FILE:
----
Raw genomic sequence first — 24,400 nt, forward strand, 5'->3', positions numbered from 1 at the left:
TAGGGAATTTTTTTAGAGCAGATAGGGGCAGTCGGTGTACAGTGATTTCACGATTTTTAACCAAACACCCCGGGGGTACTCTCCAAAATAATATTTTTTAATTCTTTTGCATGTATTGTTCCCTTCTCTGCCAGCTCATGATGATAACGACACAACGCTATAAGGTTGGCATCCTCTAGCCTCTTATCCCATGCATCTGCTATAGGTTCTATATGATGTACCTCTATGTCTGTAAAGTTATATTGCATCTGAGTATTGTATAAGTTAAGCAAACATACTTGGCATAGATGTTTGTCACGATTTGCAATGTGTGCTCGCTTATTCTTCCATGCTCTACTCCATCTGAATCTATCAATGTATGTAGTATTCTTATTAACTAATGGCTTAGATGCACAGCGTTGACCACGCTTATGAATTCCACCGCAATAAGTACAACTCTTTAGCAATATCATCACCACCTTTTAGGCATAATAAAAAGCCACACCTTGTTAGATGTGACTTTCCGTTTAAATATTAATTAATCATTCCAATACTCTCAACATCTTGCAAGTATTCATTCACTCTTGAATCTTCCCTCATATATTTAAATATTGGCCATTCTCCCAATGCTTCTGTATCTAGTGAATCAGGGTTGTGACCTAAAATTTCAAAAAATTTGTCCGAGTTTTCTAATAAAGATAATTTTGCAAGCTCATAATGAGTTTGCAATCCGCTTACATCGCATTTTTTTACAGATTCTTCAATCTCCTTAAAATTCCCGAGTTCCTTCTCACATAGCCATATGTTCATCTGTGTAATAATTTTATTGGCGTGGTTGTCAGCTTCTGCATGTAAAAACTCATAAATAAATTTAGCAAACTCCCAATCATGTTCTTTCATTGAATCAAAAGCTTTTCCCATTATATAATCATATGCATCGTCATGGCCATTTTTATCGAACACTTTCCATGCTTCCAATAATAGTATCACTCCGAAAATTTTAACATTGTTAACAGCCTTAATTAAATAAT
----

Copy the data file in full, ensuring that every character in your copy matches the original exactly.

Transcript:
Raw genomic sequence first — 24,400 nt, forward strand, 5'->3', positions numbered from 1 at the left:
TAGGGAATTTTTTTAGAGCAGATAGGGGCAGTCGGTGTACAGTGATTTCACGATTTTTAACCAAACACCCCGGGGGTACTCTCCAAAATAATATTTTTTAATTCTTTTGCATGTATTGTTCCCTTCTCTGCCAGCTCATGATGATAACGACACAACGCTATAAGGTTGGCATCCTCTAGCCTCTTATCCCATGCATCTGCTATAGGTTCTATATGATGTACCTCTATGTCTGTAAAGTTATATTGCATCTGAGTATTGTATAAGTTAAGCAAACATACTTGGCATAGATGTTTGTCACGATTTGCAATGTGTGCTCGCTTATTCTTCCATGCTCTACTCCATCTGAATCTATCAATGTATGTAGTATTCTTATTAACTAATGGCTTAGATGCACAGCGTTGACCACGCTTATGAATTCCACCGCAATAAGTACAACTCTTTAGCAATATCATCACCACCTTTTAGGCATAATAAAAAGCCACACCTTGTTAGATGTGACTTTCCGTTTAAATATTAATTAATCATTCCAATACTCTCAACATCTTGCAAGTATTCATTCACTCTTGAATCTTCCCTCATATATTTAAATATTGGCCATTCTCCCAATGCTTCTGTATCTAGTGAATCAGGGTTGTGACCTAAAATTTCAAAAAATTTGTCCGAGTTTTCTAATAAAGATAATTTTGCAAGCTCATAATGAGTTTGCAATCCGCTTACATCGCATTTTTTTACAGATTCTTCAATCTCCTTAAAATTCCCGAGTTCCTTCTCACATAGCCATATGTTCATCTGTGTAATAATTTTATTGGCGTGGTTGTCAGCTTCTGCATGTAAAAACTCATAAATAAATTTAGCAAACTCCCAATCATGTTCTTTCATTGAATCAAAAGCTTTTCCCATTATATAATCATATGCATCGTCATGGCCATTTTTATCGAACACTTTCCATGCTTCCAATAATAGTATCACTCCGAAAATTTTAACATTGTTAACAGCCTTAATTAAATAAT